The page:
What do you guys think? Are you pro audio book or loyal only to the written word?

And just because we're talking about books I thought I would share a few of my favourite reads with you, and please feel free to share your favourites in the comments...I'm always on the hunt for a new great read!

'The Art of Racing in the Rain' by Garth Stein

'I Let You Go' by Claire Mackintosh

'Pride & Prejudice' by Jane Austen

'The Language of Flowers' by Vanessa Diffenbaugh

'The Martian' by Andy Weir

'The Brother's K' by David James Duncan

What's your favourite book format?

Wednesday, 8 February 2017

Meal Planning for the Budgeting Win

2 Week Meal Plan

Everyone knows that eating out is expensive and a few extra restaurant meals can really blow your monthly budget. This is something we struggle with in this house ALL the time. I like going out to eat, trying new restaurants and having someone else cook for me...kind of the best right? But do I like it more than being able to pay all my bills and hit all my savings goals at the end of the month? Nope...well, almost always nope. Sometimes a new fried chicken place opens just down the street, and you overindulge a little, whoops. Not only is eating out hard on your wallet it's also not so great for your waistline. I'm more likely to overeat when I'm at a restaurant than if I'm eating at home and make healthier choices when meals are planned in advance than when I'm staring at a menu.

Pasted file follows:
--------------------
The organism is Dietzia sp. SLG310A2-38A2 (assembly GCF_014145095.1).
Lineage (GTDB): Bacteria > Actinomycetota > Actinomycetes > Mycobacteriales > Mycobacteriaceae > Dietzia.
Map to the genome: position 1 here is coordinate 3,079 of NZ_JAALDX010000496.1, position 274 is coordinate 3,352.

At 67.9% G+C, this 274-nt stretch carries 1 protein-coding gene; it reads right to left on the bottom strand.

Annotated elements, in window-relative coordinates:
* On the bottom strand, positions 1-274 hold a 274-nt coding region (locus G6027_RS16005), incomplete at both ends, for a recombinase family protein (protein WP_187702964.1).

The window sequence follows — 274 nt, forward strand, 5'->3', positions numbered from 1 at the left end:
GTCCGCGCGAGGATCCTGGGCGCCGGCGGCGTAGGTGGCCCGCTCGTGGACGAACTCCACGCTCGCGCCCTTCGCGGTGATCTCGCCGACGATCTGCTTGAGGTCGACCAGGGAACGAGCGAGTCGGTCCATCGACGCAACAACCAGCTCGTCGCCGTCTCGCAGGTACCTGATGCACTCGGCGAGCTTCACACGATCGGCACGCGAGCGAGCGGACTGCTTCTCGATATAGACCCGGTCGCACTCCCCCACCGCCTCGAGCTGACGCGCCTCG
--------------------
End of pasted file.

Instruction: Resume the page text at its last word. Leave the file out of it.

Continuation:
Everything in Moderation
I'm not saying you can't ever eat out, but you need to have a plan in place to make sure you're not doing it too often. For us, that means we allow ourselves to have one dinner and one lunch out per week. Sometimes that's a fancy dinner if there's a special occasion, but it's more typically a chance to hit up one of our neighbourhood favourites. Dinner out doesn't need to be expensive, but it's always going to cost you more than if you cooked for yourself at home. I actually find lunches out much harder to stick to. The bf is great at this and VERY rarely eats out at work, and when he does it's usually just Subway or something equally as inexpensive. I try really, really hard to be good most of the time but I also have co-workers who are very convincing about going out to grab lunch and sometimes it's just so hard to say no! We've made a once a week deal though and have been pretty good at sticking to it. 

Making a Plan